Yankees trainer Steve Donohue and manager Joe Girardi attend to injured former RailRiders outfielder Dustin Fowler in the bottom of the first inning on Thursday night in Chicago as teammates Tyler Wade (39) and Jacoby Ellsbury look on. Fowler suffered a rupture of his right patellar tendon in a collision with a railing while chasing down a fly ball and will miss the rest of the season. Associated Press photo.
I don’t get WPIX. Thank God. I planned to rewatch the Yankees-White Sox game from Thursday night this morning on either YES Network or through the MLB package. But, I won’t now. I can’t. Not knowing what happened to Dustin Fowler.
When you’re lying in bed at quarter after 11 and you hear nonstop text messages coming in and you’re a reporter, you know something bad probably happened. My colleague Conor Foley let me know it was Fowler and a collision with a wall. Seemed so cruel. So, someone tweeted the video to me. Seemed so bad.
“Open rupture of the patellar tendon,” Conor would text me a little while later. “The Victor Cruz injury.”
For old folks like me, though, it will always be the Wendell Davis injury.
Many of you who follow me in Scranton might now that I cover college football when I’m not at the ballpark, which is a lot more often recently. So, I’ve seen my share of devastating injuries. A Penn State linebacker who played his high school ball in the Scranton area, a supreme talent named Nyeem Wartman-White, blew out his knee in the season opener against Temple in 2015 covering a punt and, last year, blew the other one out in the third game against Temple, again covering a punt. That will stick with me forever. The kind of thing that makes you think someone is not destined to do what he appears born to do. That’s the type of deal that really makes you wonder, something difficult to get past even for someone watching on the outside.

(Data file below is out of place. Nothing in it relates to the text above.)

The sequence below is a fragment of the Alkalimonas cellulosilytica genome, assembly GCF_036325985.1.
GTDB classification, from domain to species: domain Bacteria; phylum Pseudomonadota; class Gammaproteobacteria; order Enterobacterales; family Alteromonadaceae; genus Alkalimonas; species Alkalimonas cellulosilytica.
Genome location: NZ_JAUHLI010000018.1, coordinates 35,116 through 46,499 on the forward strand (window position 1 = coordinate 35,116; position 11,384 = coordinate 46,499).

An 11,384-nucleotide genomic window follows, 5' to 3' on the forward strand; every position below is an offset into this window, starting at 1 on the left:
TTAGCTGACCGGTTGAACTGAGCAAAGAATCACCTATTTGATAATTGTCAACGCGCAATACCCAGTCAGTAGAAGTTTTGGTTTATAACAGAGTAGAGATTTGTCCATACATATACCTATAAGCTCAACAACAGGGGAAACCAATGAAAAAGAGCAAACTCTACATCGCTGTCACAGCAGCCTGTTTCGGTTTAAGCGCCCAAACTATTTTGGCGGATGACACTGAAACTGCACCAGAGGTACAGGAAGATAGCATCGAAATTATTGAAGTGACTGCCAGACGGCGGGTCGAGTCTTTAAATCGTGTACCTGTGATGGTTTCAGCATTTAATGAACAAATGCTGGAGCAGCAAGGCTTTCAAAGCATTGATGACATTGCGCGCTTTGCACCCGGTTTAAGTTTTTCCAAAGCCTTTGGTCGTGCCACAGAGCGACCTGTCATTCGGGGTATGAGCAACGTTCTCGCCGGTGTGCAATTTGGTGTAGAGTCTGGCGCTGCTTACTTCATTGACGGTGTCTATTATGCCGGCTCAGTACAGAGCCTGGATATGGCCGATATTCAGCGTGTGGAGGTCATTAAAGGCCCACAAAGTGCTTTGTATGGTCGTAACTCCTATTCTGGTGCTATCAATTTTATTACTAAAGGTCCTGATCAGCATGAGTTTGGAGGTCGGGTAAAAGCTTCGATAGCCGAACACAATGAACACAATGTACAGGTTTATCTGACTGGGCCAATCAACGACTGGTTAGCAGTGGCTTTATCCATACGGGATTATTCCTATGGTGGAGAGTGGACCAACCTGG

I don’t recall covering another athlete that ruptured his patellar tendon, although the injury is more common I guess in football. It’s the Cruz injury, sure. The Saints had a really tremendous young center, LeCharles Bentley, who suffered the injury in 2006. He never came back. Cadillac Williams had it, and while he returned to play, he was never the same. Ditto for former Patriots linebacker Jerod Mayo, who retired partly because of it.